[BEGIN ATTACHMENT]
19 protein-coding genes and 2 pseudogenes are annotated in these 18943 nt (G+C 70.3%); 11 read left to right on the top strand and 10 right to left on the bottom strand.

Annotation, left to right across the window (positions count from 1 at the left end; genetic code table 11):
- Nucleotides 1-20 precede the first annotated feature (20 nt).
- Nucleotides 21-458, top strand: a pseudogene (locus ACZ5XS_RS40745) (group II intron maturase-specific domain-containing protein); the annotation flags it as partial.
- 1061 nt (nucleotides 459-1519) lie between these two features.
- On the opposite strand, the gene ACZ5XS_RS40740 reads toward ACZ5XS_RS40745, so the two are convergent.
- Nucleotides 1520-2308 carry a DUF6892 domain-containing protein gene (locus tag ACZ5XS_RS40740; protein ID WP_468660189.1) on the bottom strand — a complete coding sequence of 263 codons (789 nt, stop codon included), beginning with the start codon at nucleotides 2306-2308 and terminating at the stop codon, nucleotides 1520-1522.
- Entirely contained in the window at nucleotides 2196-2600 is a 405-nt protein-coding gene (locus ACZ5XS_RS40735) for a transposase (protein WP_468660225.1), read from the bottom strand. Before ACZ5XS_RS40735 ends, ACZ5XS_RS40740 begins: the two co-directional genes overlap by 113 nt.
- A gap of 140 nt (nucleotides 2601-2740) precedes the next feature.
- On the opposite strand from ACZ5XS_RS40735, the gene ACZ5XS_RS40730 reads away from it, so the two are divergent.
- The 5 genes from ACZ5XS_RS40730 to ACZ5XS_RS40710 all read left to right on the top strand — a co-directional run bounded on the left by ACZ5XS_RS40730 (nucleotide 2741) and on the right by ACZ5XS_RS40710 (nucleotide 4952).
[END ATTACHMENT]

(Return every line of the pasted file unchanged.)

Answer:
19 protein-coding genes and 2 pseudogenes are annotated in these 18943 nt (G+C 70.3%); 11 read left to right on the top strand and 10 right to left on the bottom strand.

Annotation, left to right across the window (positions count from 1 at the left end; genetic code table 11):
- Nucleotides 1-20 precede the first annotated feature (20 nt).
- Nucleotides 21-458, top strand: a pseudogene (locus ACZ5XS_RS40745) (group II intron maturase-specific domain-containing protein); the annotation flags it as partial.
- 1061 nt (nucleotides 459-1519) lie between these two features.
- On the opposite strand, the gene ACZ5XS_RS40740 reads toward ACZ5XS_RS40745, so the two are convergent.
- Nucleotides 1520-2308 carry a DUF6892 domain-containing protein gene (locus tag ACZ5XS_RS40740; protein ID WP_468660189.1) on the bottom strand — a complete coding sequence of 263 codons (789 nt, stop codon included), beginning with the start codon at nucleotides 2306-2308 and terminating at the stop codon, nucleotides 1520-1522.
- Entirely contained in the window at nucleotides 2196-2600 is a 405-nt protein-coding gene (locus ACZ5XS_RS40735) for a transposase (protein WP_468660225.1), read from the bottom strand. Before ACZ5XS_RS40735 ends, ACZ5XS_RS40740 begins: the two co-directional genes overlap by 113 nt.
- A gap of 140 nt (nucleotides 2601-2740) precedes the next feature.
- On the opposite strand from ACZ5XS_RS40735, the gene ACZ5XS_RS40730 reads away from it, so the two are divergent.
- The 5 genes from ACZ5XS_RS40730 to ACZ5XS_RS40710 all read left to right on the top strand — a co-directional run bounded on the left by ACZ5XS_RS40730 (nucleotide 2741) and on the right by ACZ5XS_RS40710 (nucleotide 4952).